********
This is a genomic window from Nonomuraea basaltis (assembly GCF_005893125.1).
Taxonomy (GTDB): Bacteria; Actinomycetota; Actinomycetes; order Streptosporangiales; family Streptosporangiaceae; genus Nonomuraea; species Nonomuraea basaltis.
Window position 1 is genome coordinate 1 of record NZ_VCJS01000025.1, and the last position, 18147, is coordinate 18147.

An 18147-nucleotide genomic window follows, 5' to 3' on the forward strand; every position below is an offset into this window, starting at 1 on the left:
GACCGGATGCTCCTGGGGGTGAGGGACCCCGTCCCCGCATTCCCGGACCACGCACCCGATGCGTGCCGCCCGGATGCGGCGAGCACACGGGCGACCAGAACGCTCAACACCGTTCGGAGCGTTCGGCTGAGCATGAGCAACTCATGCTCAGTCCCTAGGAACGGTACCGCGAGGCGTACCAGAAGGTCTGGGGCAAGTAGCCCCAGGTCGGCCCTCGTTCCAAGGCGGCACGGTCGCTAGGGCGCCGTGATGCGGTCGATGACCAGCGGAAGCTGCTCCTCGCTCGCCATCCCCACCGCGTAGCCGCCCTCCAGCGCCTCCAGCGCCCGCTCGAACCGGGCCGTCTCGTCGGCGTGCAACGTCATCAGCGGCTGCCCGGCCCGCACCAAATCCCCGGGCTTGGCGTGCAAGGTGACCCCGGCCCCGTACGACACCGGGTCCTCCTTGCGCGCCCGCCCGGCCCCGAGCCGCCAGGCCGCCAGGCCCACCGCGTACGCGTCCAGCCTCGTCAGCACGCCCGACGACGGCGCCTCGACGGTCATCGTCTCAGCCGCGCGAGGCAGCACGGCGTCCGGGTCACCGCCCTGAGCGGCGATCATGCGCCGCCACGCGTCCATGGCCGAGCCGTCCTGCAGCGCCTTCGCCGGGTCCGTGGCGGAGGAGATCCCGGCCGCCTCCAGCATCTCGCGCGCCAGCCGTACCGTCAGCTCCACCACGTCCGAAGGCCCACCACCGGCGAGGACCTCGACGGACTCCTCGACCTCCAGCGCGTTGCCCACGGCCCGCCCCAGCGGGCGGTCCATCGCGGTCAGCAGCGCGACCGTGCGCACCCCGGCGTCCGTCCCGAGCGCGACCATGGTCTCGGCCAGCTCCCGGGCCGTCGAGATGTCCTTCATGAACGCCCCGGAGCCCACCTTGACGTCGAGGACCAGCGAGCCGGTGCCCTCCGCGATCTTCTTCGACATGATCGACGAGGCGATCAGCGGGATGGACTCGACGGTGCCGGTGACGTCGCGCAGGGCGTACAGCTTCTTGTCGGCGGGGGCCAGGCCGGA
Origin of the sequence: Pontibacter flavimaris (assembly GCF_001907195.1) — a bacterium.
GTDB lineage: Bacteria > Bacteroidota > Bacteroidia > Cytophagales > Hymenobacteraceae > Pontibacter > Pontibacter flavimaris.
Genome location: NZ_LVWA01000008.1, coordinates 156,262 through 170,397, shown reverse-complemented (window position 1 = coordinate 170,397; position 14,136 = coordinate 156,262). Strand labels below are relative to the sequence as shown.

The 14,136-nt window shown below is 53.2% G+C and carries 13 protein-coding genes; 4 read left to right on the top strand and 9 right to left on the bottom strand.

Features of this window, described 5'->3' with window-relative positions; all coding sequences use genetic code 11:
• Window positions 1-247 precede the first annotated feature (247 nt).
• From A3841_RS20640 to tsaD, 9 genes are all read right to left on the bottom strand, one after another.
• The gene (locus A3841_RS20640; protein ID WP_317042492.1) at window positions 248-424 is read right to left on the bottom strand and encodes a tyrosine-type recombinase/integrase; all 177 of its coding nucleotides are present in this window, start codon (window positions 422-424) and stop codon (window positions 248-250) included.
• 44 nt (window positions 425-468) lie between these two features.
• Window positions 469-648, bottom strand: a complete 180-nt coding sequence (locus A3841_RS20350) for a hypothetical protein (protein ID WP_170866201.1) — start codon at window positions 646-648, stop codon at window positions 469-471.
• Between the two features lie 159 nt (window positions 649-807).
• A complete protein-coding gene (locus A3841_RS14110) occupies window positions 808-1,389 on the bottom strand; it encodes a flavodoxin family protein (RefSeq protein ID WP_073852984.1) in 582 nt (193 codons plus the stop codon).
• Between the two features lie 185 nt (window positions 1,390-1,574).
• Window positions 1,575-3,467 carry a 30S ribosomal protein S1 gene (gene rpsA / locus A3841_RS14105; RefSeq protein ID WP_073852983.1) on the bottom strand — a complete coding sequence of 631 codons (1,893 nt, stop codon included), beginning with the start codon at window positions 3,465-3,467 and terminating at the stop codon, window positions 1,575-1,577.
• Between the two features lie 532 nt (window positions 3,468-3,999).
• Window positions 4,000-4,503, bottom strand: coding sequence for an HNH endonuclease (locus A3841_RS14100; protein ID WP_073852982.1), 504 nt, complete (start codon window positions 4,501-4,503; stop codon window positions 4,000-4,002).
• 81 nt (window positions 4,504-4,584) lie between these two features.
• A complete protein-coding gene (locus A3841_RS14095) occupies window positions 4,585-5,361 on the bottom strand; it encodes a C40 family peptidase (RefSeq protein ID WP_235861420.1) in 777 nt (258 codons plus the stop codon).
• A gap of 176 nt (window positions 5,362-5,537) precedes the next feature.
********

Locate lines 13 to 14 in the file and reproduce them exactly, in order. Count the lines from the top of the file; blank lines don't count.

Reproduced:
• The gene (locus A3841_RS20640; protein ID WP_317042492.1) at window positions 248-424 is read right to left on the bottom strand and encodes a tyrosine-type recombinase/integrase; all 177 of its coding nucleotides are present in this window, start codon (window positions 422-424) and stop codon (window positions 248-250) included.
• 44 nt (window positions 425-468) lie between these two features.